We’re in this boat together.

001Almost everyone I know who has traveled to or lived in the developing world have stories about their experience being close to levels of poverty most of us cannot imagine. When asked how they dealt with it, most said they were only able to confront it by “disconnecting” — going into a kind of blind zone where they “tune out” the death and suffering. Indeed, how do most of us deal with statistics such as a more than a billion people live on less than $2.50 a day and 80% of humanity is scraping by on less than $10. Most of us “tune-out” or give some money as a gesture to relieve our conscience. Attempts to rationalize these kinds of facts as somehow about ‘them’ or just about “their” culture or situation is to be totally blind to the increasingly obvious fact that we’re in this boat together whether we like it or not.

For those in “first class” to ignore or deny that their future and wellbeing are inextricably linked to everyone else in “steerage” is revealing one of the most central and practical ethical and moral dilemmas of all time. The world will have only one future and it will either include everyone or its future will look like many counties today — governments greased by corruption, populations hopelessly resigned and rich gated enclaves surrounded by cardboard barrios and slums with children scouring waste dumps for scraps.

Perhaps the most powerful and elegant expression of this question was in Pope Francis’s Encyclical message earlier this year. He essentially declared that climate change, social injustice and many of the excesses and abuses of capitalism are fundamentally moral issues and that any conscious and thinking person who doesn’t see his or her responsibility in the state of the world today should take a long and soul-searching look in the mirror.

There are many forms of poverty and many different contributing factors to its causes, but there is one overriding cause for its persistence. Poverty, including hunger and starvation, persists because so few people own the problem. They cannot confront the implications of tolerating unimaginable suffering of people who had nothing to do with being born into a particular culture or national conversation at this time in history. These kinds of problems are enormous and seemingly intractable, but they have all been solved in one way or another in various parts of the world. If we could learn from each other and marshal the political will perhaps we can acquire the courage to confront what has to be done.

Tens of thousands of Syrian refugees have recently exposed the scope and size and impact on human lives that the disruption from war and other political problems can reap. Many of these refugees are also motivated by having to live in unsustainable or failed economies. In June at the “World Refugee Day in Geneva,” it was announced that for the first time since WWII, the numbers of displaced people globally has exceeded 50 million. Most of our modern developed nations are stretching to absorb thousands, but the line and demand for sanctuary and opportunity seems endless.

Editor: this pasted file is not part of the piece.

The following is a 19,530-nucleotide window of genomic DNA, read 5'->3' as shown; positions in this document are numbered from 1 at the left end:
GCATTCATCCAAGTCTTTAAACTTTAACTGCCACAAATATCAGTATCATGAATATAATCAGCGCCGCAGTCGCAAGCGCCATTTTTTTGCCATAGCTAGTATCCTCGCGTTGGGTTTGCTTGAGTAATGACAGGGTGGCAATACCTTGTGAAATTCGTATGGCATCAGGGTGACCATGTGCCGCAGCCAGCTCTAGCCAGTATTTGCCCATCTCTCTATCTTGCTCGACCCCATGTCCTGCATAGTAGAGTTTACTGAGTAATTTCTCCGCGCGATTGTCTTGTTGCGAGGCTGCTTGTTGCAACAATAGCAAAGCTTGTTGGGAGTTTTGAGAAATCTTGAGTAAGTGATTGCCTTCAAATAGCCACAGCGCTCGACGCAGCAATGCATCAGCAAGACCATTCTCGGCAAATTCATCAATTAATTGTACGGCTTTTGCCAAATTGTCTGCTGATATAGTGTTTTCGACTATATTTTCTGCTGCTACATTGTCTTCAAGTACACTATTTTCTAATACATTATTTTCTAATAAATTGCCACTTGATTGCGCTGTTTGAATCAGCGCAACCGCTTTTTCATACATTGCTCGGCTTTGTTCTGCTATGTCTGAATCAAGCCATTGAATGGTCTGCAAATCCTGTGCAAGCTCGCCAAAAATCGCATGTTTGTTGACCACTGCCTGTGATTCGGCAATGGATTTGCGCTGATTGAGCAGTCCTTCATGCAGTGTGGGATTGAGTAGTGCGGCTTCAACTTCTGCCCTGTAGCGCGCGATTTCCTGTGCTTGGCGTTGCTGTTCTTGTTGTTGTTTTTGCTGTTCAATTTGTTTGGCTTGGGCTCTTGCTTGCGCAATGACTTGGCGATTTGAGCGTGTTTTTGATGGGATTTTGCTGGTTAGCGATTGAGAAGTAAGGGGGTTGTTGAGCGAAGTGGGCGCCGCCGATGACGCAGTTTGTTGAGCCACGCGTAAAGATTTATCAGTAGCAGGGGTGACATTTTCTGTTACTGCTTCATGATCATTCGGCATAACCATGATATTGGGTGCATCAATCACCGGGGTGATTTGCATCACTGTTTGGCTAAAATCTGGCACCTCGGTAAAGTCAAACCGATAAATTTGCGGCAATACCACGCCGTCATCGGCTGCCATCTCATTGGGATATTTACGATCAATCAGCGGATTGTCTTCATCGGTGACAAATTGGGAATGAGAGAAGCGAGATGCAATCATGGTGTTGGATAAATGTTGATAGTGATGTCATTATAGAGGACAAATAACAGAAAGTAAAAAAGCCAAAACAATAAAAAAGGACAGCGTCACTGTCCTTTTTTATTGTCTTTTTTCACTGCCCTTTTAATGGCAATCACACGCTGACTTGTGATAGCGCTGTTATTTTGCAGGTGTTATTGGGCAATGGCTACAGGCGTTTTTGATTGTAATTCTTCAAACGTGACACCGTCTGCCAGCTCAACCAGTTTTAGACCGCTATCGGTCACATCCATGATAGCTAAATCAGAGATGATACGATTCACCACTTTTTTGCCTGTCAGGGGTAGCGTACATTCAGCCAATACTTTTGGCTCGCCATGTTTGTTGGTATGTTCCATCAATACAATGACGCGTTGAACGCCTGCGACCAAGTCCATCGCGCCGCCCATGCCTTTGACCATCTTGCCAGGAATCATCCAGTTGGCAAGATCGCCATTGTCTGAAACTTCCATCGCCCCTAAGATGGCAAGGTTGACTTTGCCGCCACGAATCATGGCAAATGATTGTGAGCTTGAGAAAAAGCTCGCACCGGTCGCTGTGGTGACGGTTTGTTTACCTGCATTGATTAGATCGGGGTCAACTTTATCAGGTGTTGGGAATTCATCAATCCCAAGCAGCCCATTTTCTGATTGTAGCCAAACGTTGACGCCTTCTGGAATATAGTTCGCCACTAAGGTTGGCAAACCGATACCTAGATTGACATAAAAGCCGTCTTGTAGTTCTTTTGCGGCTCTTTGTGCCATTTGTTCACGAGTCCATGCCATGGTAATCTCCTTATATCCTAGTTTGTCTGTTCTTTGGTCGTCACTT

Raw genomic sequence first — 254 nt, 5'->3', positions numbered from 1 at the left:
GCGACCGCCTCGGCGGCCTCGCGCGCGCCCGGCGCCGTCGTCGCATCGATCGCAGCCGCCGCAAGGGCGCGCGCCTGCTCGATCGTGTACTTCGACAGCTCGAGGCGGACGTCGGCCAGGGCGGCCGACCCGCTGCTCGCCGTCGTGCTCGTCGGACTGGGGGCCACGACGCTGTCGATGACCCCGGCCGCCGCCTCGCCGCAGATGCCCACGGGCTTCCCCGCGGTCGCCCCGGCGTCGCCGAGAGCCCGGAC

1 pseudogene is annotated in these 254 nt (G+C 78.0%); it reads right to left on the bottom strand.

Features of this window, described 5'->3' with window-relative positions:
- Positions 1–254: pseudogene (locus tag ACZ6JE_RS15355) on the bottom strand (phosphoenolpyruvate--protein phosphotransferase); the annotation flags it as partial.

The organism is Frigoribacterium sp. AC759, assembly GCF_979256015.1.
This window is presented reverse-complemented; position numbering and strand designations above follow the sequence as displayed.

What is more important to confront isn’t that Germany or France or England or the U.S.A. can allow 10 or 20 or even 50 thousand to immigrate, but what will the world do with the millions of other refugees who are waiting in camps for someone to resolve their situation. Since most have had to cross a line of no return there aren’t many options other than turn our backs and wait for either starvation, violence or a virus to ease our conscience. Most of the refugees from Syria are fleeing the war, but millions of others are economic refugees seeking opportunity. We don’t think about our immigration problems in the USA as refugee problem, but in many ways it is very much the same — impoverished people seeking a new life and opportunity in a rich nation.

Finally, if we are honest and look not too far into the future we can predict with a great deal of confidence that we ain’t seen nothin’ yet. Regardless of where you stand on the causes of climate change, the facts are not assailable and even if everyone and every government begins a full-court press to reduce greenhouse gases and restore rain forests and recycle everything in sight, the fact is that we won’t turn the ship around in time to avoid the economic collapse of dozens if not hundreds of small and developing nations. The result will be that their populations will as a matter of survival be forced to seek asylum as refugees and immigrants. Most studies on the timing and impact of climate change are speculating that we have somewhere between 10 and 20 years before the windows of opportunity are closed and it is simply too late. As we all know, when we are looking at a 10 to 20 year prediction of anything, it is more likely that we’ll feel the impacts much sooner and many are arguing that we already are.

If we accept the statistic that 80% of us are getting by on less that $10 a day which is roughly six billion people and if only half of those are forced to flee intolerable situations due to politics, poverty, the environment or lack of any kind of economic opportunity then the rest of us will need to rethink what we will do with three billion uninvited guests.